maximum on-the-wire overhead is hashsize * nnodes.  However, the
   actual number of hashes transmitted can be optimized as described in
   Section 5.3.

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   To see a peer can verify all chunks whilst receiving not all hashes,
   consider the example tree in Section 5.1.  In the case of a simple
   progressive download, of chunks 0, 2, 4, 6, etc., the sending peer
   will send the following hashes:

          | Chunk | Node IDs of hashes sent                     |
          |   0   | 2,5,11                                      |
          |   2   | - (receiver already knows all)              |
          |   4   | 6                                           |
          |   6   | -                                           |
          |   8   | 10,13 (hash 3 can be calculated from 0,2,5) |
          |   10  | -                                           |
          |   12  | 14                                          |
          |   14  | -                                           |
          | Total | # hashes        7                           |

                  Table 1: Overhead for the Example Tree

   So the number of hashes sent in total (7) is less than the total
   number of hashes in the tree (16), as a peer does not need to send
   hashes that are calculated and verified as part of earlier chunks.

5.6.  Automatic Detection of Content Size

   In PPSPP, the size of a static content file, such as a video file,
   can be reliably and automatically derived from information received
   from the network when fixed-size chunks are used.  As a result, it is
   not necessary to include the size of the content file as the metadata
   of the content for such files.  Implementations of PPSPP MAY use this
   automatic detection feature.  Note this feature is the only feature
   of PPSPP that requires that a fixed-size chunk is used.  This feature
   builds on the Merkle hash tree and the trusted root hash as swarm ID
   as follows.

5.6.1.  Peak Hashes

   The ability for a newcomer peer to detect the size of the content
   depends heavily on the concept of peak hashes.  The concept of peak
   hashes depends on the concepts of filled and incomplete nodes.
   Recall that when constructing the binary trees for content
   verification and addressing the base of the tree may have more leaves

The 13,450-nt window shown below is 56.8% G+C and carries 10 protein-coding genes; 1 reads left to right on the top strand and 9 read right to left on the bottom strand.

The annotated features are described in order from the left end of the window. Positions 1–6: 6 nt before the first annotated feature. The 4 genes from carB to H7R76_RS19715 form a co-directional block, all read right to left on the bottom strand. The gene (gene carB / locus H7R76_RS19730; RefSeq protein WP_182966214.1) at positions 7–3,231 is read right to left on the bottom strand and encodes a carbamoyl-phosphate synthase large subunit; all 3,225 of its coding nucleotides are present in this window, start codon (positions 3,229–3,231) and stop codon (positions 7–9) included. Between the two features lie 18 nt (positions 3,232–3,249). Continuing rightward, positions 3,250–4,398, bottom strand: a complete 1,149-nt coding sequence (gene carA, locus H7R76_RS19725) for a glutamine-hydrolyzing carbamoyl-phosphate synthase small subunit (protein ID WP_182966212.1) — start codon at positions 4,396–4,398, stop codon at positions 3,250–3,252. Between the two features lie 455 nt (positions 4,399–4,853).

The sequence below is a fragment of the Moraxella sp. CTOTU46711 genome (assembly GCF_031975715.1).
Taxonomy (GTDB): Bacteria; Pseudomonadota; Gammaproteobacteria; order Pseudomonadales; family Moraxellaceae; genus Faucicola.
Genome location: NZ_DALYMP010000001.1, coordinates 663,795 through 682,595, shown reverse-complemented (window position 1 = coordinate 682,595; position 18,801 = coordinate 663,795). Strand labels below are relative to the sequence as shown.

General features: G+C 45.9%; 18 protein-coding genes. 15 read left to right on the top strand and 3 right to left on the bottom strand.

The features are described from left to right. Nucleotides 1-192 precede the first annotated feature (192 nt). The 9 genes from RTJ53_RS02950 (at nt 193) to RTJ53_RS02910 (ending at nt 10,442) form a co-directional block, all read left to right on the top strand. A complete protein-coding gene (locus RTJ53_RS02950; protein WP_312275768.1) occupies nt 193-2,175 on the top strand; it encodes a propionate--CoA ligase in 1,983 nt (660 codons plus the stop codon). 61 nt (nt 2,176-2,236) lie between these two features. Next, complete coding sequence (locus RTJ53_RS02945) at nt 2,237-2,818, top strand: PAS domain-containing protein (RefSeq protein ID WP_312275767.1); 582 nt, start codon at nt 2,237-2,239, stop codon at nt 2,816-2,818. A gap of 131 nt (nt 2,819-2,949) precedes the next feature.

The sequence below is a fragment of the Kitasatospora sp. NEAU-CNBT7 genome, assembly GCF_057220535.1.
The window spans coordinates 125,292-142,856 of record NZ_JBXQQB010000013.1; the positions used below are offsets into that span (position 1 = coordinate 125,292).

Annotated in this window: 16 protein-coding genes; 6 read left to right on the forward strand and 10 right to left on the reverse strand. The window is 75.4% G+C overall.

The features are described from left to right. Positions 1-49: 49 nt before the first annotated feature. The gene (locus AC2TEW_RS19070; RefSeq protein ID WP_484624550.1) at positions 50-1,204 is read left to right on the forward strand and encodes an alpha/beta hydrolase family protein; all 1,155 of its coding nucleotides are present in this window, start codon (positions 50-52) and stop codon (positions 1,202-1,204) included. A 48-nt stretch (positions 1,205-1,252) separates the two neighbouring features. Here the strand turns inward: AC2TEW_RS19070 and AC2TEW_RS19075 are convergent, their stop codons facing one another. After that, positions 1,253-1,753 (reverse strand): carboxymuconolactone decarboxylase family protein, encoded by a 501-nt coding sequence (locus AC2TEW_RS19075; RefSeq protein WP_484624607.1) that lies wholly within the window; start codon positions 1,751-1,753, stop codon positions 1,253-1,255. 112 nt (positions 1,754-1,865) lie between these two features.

than the number of chunks in the content.  In the Merkle hash tree,
   these leaves were assigned empty all-zero hashes to be able to
   calculate the higher-level hashes.  A filled node is now defined as a
   node that corresponds to an interval of leaves that consists only of

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   hashes of content chunks, not empty hashes.  Reversely, an incomplete
   (not filled) node corresponds to an interval that also contains empty
   hashes, typically, an interval that extends past the end of the file.
   In the following figure, nodes 7, 11, 13, and 14 are incomplete: the
   rest is filled.

   Formally, a peak hash is the hash of a filled node in the Merkle hash
   tree, whose sibling is an incomplete node.  Practically, suppose a
   file is 7162 bytes long and a chunk is 1 kilobyte.  That file fits
   into 7 chunks, the tail chunk being 1018 bytes long.  The Merkle hash
   tree for that file is shown in Figure 4.  Following the definition,
   the peak hashes of this file are in nodes 3, 9, and 12, denoted with
   an *. E denotes an empty hash.

                                 / \
                               /     \
                             /         \
                           /             \
                         3*               11
                        / \              / \
                       /   \            /   \
                      /     \          /     \
                     1       5        9*      13
                    / \     / \      / \      / \
                   0   2   4   6    8   10  12*  14

                   C0  C1  C2  C3   C4  C5  C6   E
                                            = 1018 bytes

                     Peak hashes in a Merkle hash tree

                                 Figure 4

   Peak hashes can be explained by the binary representation of the
   number of chunks the file occupies.  The binary representation for 7
   is 111.  Every "1" in binary representation of the file's packet
   length corresponds to a peak hash.  For this particular file, there
   are indeed three peaks: nodes 3, 9, and 12.  Therefore, the number of
   peak hashes for a file is also, at most, logarithmic with its size.

   A peer knowing which nodes contain the peak hashes for the file can
   therefore calculate the number of chunks it consists of; thus, it
   gets an estimate of the file size (given all chunks but the last are
   of a fixed size).  Which nodes are the peaks can be securely
   communicated from one (untrusted) peer, Peer A, to another peer, Peer
   B, by letting Peer A send the peak hashes and their node IDs to Peer

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   B.  It can be shown that the root hash that Peer B obtained from a
   trusted source is sufficient to verify that these are indeed the
   right peak hashes, as follows.

   Lemma: Peak hashes can be checked against the root hash.

   Proof: (a) Any peak hash is always the left sibling.  Otherwise, if
   it is the right sibling, its left neighbor/sibling must also be a
   filled node, because of the way chunks are laid out in the leaves,
   which contradicts the definition of a peak hash. (b) For the
   rightmost peak hash, its right sibling is zero. (c) For any peak
   hash, the right sibling might be calculated using peak hashes to the
   left and zeros for empty nodes. (d) Once the right sibling of the
   leftmost peak hash is calculated, its parent might be calculated. (e)
   Once that parent is calculated, we might trivially get to the root
   hash by concatenating the hash with zeros and hashing it repeatedly.